While the modern civil rights movement began on December 1, 1955 with a courageous act of defiance by Rosa Parks and ended with the passage of the 1965 Civil Rights Act, the fight is not over for racial equality. Over six decades later African Americans still face alarming inequities across all sectors of society.
It begs the question – what has really changed? With significant racial barriers still in place and a majority of Black communities still concentrated in the poorest neighborhoods of the U.S., it is still a challenge for Black people to achieve their full potential.
Civil rights organizations in the current climate must be both local and global in their scope, and groups are rising up to accelerate change. Social justice organizations like Black Lives Matter have turned emotional responses to injustice into real-world outcomes. Organizations such as the REFORM Alliance and the United Justice Coalition recognize the enormous challenges to achieving true racial justice and promote a modern civil rights agenda for the Black community.
Out of Outrage, Comes Change
After the killing of Trayvon Martin in Florida in 2012, and the acquittal of his killer, a public outcry began on social media with #blacklivesmatter. As the country grieved and watched the news unfold, #blacklivesmatter gained a foothold in our modern lexicon as it took on a more holistic meaning. In 2020, the murder of George Floyd by police in Minnesota was captured on video, and its horror ignited social protests during a period of maximum uncertainty for our nation. The fire that was kindled in 2012 raged into a bright beacon for the world eight years later – and a global Black Lives Matter movement was born.
The original movement, ushered in by three Black women, Alicia Garza, Patrisse Cullors, and Opal Tometi, has become a watchword for racial inequality around the world. Focused on making positive impacts in communities to “build local power in response to violence” the BLM movement takes our immediate, raw, emotional responses to tragedy and focuses that energy to “intervene in violence inflicted on Black communities by the state and vigilantes.” They hope to not only revitalize communities that are suffering the collective impact of generations of directed indifference and harm, but also promote inclusivity, Black joy and to create space for Black imagination and innovation.
Black Lives Matter focuses on global awareness around modern slavery, continued marginalization of women and minorities, and the impact of misinformation. They’ve also reacted to recent local legislation that aims to quell public protests (such as BLM protests) in the name of “safety” but which are really racially-motivated free speech inhibitors.
To counter police-led reactions to issues in marginalized communities, they’ve supported federal legislation like the 2021 “People’s Response Act” which would create a new division within the Health and Human Services department in the federal government to respond to issues impacting public safety in America. The bill supports a greater focus on mental health, housing, healthcare and systemic issues affecting communities, such as inadequate investment in infrastructure and career development opportunities.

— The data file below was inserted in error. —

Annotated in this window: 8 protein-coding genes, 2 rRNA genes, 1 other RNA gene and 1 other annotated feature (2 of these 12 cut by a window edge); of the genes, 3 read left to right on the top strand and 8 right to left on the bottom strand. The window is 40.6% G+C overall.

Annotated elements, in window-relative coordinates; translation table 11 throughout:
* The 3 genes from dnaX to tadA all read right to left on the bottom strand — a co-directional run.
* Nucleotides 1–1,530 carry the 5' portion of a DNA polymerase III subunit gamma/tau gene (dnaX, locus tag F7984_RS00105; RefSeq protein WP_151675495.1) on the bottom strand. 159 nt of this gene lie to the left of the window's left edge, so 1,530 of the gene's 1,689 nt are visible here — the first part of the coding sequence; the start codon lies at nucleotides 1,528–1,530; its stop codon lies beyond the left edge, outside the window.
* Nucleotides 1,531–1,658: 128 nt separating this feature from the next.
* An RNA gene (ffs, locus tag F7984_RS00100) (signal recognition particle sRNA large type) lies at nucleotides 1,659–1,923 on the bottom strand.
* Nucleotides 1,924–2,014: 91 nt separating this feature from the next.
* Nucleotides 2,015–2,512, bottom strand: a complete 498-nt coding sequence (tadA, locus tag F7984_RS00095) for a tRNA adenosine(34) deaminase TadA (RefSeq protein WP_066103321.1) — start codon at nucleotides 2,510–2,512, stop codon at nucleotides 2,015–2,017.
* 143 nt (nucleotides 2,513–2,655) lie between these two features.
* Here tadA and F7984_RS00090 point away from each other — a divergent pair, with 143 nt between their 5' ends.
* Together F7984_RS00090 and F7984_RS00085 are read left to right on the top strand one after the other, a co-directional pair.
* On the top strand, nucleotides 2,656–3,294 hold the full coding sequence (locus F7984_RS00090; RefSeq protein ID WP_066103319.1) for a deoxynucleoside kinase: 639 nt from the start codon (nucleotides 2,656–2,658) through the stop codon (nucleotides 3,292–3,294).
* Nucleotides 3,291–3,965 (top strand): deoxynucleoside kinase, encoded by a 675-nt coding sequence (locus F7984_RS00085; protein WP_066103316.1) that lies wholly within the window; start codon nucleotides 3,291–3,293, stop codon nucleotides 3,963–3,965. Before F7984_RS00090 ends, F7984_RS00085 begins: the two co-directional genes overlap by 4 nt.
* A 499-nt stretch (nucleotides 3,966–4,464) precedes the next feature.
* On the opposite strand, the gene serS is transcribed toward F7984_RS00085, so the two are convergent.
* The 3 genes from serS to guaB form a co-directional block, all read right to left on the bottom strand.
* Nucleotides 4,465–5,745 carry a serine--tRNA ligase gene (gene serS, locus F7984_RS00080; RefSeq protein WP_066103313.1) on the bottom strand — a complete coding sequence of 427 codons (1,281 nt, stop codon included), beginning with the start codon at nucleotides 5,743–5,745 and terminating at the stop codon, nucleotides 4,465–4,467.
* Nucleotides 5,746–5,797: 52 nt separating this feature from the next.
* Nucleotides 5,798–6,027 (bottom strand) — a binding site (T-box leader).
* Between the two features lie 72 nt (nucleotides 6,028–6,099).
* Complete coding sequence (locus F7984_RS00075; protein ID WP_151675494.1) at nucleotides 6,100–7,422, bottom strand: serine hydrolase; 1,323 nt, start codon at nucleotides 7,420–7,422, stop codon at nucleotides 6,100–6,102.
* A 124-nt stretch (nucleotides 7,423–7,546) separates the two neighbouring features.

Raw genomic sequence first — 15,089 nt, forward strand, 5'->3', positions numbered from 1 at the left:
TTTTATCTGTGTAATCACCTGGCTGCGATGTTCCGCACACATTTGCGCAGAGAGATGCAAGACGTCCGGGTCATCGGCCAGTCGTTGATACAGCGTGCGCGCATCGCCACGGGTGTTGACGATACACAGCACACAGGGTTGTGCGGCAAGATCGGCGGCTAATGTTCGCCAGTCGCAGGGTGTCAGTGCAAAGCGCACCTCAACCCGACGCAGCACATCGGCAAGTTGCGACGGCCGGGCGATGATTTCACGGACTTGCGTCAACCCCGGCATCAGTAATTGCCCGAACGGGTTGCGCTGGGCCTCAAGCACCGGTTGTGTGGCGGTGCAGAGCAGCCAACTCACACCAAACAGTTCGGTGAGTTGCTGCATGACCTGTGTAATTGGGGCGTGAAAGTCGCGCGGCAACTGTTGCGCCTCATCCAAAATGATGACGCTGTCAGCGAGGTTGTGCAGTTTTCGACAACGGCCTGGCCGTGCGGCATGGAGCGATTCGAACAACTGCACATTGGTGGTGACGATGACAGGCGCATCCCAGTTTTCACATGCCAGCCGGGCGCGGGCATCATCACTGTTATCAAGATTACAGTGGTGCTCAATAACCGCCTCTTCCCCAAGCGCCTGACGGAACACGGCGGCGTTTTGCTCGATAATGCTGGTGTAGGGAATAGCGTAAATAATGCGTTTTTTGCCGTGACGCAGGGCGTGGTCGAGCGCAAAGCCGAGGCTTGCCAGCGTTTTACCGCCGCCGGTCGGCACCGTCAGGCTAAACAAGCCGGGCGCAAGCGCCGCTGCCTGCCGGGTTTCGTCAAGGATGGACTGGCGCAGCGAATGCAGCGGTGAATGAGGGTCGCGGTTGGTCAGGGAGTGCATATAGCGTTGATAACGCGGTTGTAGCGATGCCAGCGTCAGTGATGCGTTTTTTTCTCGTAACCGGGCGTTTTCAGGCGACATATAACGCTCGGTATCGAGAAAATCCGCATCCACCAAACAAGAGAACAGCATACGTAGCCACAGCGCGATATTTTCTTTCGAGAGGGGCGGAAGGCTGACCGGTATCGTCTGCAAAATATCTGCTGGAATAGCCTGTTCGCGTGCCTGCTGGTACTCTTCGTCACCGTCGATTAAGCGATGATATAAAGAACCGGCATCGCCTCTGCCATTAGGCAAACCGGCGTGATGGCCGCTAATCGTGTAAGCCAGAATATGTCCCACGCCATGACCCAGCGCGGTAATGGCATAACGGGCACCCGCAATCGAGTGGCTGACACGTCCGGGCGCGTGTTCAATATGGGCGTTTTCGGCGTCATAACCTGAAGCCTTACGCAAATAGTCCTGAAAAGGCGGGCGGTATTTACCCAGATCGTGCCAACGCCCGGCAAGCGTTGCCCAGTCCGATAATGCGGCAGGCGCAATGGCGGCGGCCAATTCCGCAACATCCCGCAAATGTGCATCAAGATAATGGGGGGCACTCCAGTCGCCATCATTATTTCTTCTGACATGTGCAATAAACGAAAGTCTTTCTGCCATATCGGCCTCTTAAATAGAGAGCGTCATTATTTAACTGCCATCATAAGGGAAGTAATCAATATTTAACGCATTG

Reforming Systems Built Around Inequality
With a focus on changing our justice system and the inequities that keep a disproportionate number of Black Americans trapped within an infinite loop of prison, probation and parole, REFORM Alliance aims to make sweeping changes. Founded by a group of philanthropists and activists, including Robert F. Smith who serves as a Founding Partner, REFORM Alliance brings together policymakers and allies who can effect change at the local and state level, as well as advocating for change on a national level. To date they’ve helped pass proactive legislation in California, Florida, Michigan, Virginia, New York and many other states.
The United Justice Coalition (UJC) likewise aims to raise awareness around wrongful convictions and social injustices on the community and national level. Made up of like-minded activists and professionals as well as regular Americans whose family members have been killed by police, the UJC has helped amplify important issues like prison conditions and police misconduct. It also hopes that by bringing light to these problems, and offering connections between average Americans and organizations in their communities fighting for justice, it can energize voters in the upcoming midterm elections. The UJC recently held a summit to help amplify these talking points, and you can watch the entire event online.
Smith’s Efforts to Improve Black Communities
Robert F. Smith has dedicated his philanthropic focus towards improving underrepresented communities across the U.S., especially the southern communities with the highest concentration of the Black population. The Southern Communities Initiative partners corporations with local community groups already active in six regions home to more than half of the African American population. Their work aims to improve investment in these communities in ways that can create generational impacts that will widen access to critical infrastructure, close the digital divide, improve banking access and financial services and create educational equity.
He supports many different racial equity initiatives and has made positive change in the Black community with different events like Be Woke.Vote’s voter education and engagement efforts around the 2020 election. In partnership with World Central Kitchen, Smith has also supported focused community events such as NAN’s “Operation Feed Harlem,” which provided over 900,000 meals to Harlem area residents. Honored as a civil rights leader by NAN in 2018, Smith spoke at NAN’s 2018 Annual National Convention where he discussed his thoughts on the digital divide and creating a better future for Black generations.